Use this URL to cite or link to this record in EThOS: http://ethos.bl.uk/OrderDetails.do?uin=uk.bl.ethos.662824
Title: Functional analysis of E. coli specific genes
Author: Thacker, Zubin
Awarding Body: University of Edinburgh
Current Institution: University of Edinburgh
Date of Award: 2004
Availability of Full Text:
Access from EThOS:
Full text unavailable from EThOS. Please try the link below.
Access from Institution:
Abstract:
The basis of my research has been to identify and characterise the function of ‘E. coli specific’ genes.  E. coli specific genes were identified after comparing 33 gamma proteobacterial genomes at the Microbial Genome Database (MBGD). The database was used to investigate the change in the number of E. coli specific genes since the completion of the first E. coli genome in 1997. Forty nine selected E. coli specific genes were deleted in 38 separate deletion events on the genome of the model E. coli K-12 MG1655 using the modified pKO3 deletion procedure. Gene expression levels and patterns in various phases of growth in LB broth were measured and are reported here.  Mutant and parent strains were tested for growth on a variety of conditions in agar based media. A mutant of the yigE ORF was found to be sensitive to high concentrations of nickel and cobalt in the growth medium. Mutation of the E. coli specific htrC gene showed no temperature sensitivity as reported in published literature and is shown here to play no part in the heat shock response of E. coli. The chromosomal position of the acetate utilisation gene ackB is experimentally demonstrated to be close to the known acetate kinase gene ackA at 50 minutes on the K-12 chromosome. Mutations in ORFs yceP, ydeK and ygjMN made the mutants sensitive to high levels of the basic dye gentian violet. This study shows that the group of genes specific to E. coli targeted here are expressed, show different patterns of expression and some are phenotypically functional. This study draws attention to a fraction of genes whose functional contribution to E. coli may have been underestimated due to their poor conservation in genomes other than E. coli.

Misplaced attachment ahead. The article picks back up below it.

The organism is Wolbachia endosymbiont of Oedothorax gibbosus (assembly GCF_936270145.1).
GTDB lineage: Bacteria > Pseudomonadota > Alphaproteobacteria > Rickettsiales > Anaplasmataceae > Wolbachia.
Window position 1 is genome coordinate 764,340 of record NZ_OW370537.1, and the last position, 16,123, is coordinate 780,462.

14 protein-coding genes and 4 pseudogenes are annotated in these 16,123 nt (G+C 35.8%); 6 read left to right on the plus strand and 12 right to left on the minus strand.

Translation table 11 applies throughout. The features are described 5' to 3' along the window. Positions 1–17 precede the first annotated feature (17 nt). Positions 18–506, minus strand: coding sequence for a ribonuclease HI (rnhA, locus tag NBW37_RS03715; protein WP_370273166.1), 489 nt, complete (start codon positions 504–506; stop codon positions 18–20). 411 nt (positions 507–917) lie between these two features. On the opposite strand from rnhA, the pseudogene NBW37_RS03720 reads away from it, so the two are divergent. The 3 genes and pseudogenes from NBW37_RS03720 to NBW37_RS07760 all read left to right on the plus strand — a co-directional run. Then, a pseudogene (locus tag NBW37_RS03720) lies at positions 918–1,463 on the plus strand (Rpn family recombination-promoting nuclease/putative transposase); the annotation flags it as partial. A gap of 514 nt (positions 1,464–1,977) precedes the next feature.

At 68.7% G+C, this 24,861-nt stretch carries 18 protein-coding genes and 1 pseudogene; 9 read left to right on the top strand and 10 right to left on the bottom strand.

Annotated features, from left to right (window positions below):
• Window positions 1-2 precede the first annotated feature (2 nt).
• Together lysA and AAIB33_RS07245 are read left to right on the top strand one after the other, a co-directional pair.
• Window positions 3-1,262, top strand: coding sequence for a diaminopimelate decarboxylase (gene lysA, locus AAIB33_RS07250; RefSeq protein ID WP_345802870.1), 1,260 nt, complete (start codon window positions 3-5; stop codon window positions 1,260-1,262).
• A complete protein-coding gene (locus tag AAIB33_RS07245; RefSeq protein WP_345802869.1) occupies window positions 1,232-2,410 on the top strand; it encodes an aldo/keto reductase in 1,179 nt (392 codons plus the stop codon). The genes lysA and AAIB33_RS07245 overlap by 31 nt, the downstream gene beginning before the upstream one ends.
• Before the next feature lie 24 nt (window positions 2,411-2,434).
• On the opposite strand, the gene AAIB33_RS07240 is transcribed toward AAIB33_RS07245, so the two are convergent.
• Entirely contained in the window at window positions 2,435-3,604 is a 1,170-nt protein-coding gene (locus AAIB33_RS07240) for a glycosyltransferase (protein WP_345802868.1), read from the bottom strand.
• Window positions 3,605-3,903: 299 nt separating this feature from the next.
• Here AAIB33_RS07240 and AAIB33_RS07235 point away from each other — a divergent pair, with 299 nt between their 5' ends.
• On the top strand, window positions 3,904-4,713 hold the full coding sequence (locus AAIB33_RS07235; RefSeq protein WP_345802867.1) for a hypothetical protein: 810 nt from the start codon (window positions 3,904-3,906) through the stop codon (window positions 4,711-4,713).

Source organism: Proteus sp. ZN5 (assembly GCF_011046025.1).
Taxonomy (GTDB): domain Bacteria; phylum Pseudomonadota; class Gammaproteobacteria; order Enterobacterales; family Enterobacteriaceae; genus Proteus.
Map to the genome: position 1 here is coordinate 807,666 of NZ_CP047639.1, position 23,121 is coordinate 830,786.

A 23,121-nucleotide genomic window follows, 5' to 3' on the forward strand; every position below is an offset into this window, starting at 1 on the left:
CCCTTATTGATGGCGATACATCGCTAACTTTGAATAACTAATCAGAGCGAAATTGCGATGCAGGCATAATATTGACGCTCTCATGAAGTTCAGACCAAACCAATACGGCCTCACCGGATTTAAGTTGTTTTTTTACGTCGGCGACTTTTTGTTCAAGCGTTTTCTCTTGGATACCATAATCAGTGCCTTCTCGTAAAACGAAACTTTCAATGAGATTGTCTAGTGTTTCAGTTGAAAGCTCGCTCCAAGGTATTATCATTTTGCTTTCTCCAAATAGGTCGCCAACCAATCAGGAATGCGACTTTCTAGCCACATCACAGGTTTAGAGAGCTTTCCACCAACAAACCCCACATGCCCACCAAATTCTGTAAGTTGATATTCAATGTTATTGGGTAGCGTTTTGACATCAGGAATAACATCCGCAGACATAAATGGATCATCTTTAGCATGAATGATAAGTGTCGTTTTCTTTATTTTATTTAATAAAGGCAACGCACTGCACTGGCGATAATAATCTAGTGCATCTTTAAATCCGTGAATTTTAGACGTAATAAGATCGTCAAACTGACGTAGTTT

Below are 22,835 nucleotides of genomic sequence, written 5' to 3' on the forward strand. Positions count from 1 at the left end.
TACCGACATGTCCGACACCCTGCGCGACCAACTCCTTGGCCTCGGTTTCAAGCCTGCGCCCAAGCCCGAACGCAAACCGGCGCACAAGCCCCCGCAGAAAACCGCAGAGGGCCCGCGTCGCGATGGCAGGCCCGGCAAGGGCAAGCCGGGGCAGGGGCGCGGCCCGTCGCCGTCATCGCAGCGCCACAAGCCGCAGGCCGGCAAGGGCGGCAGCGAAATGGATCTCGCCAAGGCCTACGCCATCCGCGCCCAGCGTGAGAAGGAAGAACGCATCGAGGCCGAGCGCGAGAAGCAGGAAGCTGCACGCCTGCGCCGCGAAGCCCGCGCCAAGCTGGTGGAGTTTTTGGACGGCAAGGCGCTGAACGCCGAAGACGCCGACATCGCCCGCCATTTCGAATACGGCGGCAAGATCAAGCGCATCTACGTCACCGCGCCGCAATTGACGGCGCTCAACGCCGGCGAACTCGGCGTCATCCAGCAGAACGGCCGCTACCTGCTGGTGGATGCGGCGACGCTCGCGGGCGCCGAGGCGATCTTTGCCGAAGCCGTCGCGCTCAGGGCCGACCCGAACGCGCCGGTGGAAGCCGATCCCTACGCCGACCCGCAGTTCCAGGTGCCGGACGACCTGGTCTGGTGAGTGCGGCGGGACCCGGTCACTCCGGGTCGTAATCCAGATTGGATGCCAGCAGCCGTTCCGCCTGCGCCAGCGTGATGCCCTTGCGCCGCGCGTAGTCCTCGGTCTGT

Supervisor: Not available Sponsor: Not available
Qualification Name: Thesis (Ph.D.) Qualification Level: Doctoral
EThOS ID: uk.bl.ethos.662824  DOI: Not available
Share: